Could Moby Dick Do It?
The idea that a sperm whale can use its massive head as a battering ram to sink ships has been hotly debated at least since Moby Dick was published in 1851.
University of Queensland researcher Dr Olga Panagiotopoulou, part of an international team researching the theory, says scientific evidence about the phenomenon remains scarce.
However, her research indicates that a sperm whale’s head could be used as a battering ram, and the animal could probably live to tell the tale.
Male sperm whales can be 60 feet long, and their foreheads make up one-third of their length and a quarter of their body mass. “The forehead of the sperm whale is one of the strangest structures in the animal kingdom,” said Panagiotopoulou, an expert in the anatomy, bone biology and mechanics of large animals, including elephants and non-human primates.
“Internally, the whale’s forehead is composed of two large oil-filled sacs stacked on top of each other, known as the spermaceti organ and the junk sacs.
Schematic representation of sperm whale head structure. Image courtesy of Ali Nabavizadeh and PeerJ.
“The oil in the upper spermaceti organ was the main target of the whaling industry in the early 19th century.”
Panagiotopoulou said male sperm whale heads were much larger than those of the females. Such differences between the sexes are commonly found in species in which males fight to compete for females.
A 19th century whaler originally proposed the controversial hypothesis that the sperm whale’s head could be used as a battering ram. After a large male rammed and sank his ship in the Pacific in 1820, whaler Owen Chase described the whale’s head as admirably designed for this mode of attack.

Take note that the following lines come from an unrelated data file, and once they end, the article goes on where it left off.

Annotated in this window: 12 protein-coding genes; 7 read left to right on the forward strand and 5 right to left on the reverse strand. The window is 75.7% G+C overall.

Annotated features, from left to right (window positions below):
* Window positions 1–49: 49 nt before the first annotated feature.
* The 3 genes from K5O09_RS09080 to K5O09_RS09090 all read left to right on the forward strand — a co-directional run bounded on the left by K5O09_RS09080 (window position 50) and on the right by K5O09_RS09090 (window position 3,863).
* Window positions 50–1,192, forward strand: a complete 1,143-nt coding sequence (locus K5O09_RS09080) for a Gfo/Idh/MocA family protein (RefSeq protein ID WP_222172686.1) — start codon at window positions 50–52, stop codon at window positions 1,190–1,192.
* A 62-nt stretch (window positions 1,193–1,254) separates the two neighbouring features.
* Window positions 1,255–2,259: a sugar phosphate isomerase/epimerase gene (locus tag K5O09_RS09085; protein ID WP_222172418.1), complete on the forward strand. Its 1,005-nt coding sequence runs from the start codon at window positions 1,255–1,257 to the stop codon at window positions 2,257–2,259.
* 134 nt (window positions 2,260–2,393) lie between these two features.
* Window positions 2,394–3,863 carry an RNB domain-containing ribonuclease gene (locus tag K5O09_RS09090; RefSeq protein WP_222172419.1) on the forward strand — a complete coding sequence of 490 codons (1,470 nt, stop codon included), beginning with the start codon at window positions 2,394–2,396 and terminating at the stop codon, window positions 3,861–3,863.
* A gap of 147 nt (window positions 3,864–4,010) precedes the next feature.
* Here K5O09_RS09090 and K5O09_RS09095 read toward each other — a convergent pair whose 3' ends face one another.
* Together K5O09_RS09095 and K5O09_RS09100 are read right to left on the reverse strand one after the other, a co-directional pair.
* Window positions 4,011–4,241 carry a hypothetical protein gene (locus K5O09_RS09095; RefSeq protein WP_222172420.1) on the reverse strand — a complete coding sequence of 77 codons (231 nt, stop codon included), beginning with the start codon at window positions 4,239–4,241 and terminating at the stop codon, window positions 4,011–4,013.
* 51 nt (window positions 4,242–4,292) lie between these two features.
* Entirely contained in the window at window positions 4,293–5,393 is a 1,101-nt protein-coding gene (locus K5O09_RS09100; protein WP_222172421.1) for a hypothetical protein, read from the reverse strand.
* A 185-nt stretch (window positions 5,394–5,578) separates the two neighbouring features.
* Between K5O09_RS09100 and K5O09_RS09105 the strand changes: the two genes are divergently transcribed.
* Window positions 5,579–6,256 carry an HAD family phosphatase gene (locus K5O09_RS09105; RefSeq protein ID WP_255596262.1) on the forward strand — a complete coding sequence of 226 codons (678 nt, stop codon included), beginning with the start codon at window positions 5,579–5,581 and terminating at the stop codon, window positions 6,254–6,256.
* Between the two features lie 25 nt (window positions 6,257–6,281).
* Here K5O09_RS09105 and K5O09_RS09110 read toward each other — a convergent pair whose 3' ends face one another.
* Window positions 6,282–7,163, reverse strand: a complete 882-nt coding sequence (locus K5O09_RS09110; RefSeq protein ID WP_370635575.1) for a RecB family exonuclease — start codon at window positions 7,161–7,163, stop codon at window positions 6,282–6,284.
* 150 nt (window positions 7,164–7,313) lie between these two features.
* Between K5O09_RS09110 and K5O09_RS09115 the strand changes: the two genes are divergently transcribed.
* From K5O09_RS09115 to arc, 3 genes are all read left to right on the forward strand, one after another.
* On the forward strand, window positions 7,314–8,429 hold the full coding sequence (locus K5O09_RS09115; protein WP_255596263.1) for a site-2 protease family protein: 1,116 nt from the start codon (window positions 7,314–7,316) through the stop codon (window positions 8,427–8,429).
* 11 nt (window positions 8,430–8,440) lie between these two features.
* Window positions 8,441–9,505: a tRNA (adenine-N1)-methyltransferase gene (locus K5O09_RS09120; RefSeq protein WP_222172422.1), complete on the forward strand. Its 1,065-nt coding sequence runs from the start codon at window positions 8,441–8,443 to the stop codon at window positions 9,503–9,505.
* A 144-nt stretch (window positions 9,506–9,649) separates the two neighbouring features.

The theory was instrumental in inspiring Herman Melville’s novel Moby Dick, but until our research, its mechanical feasibility had never been addressed. The scientific community received the ramming hypothesis with reluctance.
“This was mainly because the front part of the sperm whale head houses sensitive anatomical structures that are essential for sonar communication between whales, and they would be in harm’s way in a ramming event. Also not many people had actually observed sperm whales ramming.”
The researchers were intrigued and fascinated then to receive a report from a pilot and conservation researcher who documented seeing sperm whales ramming while she was flying over the Gulf of California.
One of Panagiotopoulou’s co-researchers, Professor David Carrier from the University of Utah, said there was no explanation of how the sperm whale head could function as a weapon capable of sinking ships that are four to five times the mass of the whale. So, the interdisciplinary research team from Australia, the U.K., the U.S. and Japan used structural engineering principles and computer models to test how the sperm whale’s head might withstand ramming impacts.
Panagiotopoulou said the research showed that whale ramming events potentially could cause fatal fractures, but that the connective tissue partitions within the junk of the sperm whale forehead may function as a shock absorber. Although the unique structure of the junk certainly serves multiple functions, our results are consistent with the hypothesis that the structure also evolved to function as a massive battering ram during male-male competition, she said.
“Male sperm whales may not fight frequently, but we know that aggressive ramming behaviour is a common characteristic in bottle nosed whales, killer whales, narwhales, pilot whales and the group of mammals from which whales are derived- the even-toed ungulates, such as goats.”
That idea that the whales bash with the junk is supported by observations that sperm whale foreheads usually have scars on the exterior of the junk, the study said.
The research is published in the biological and medical sciences journal PeerJ.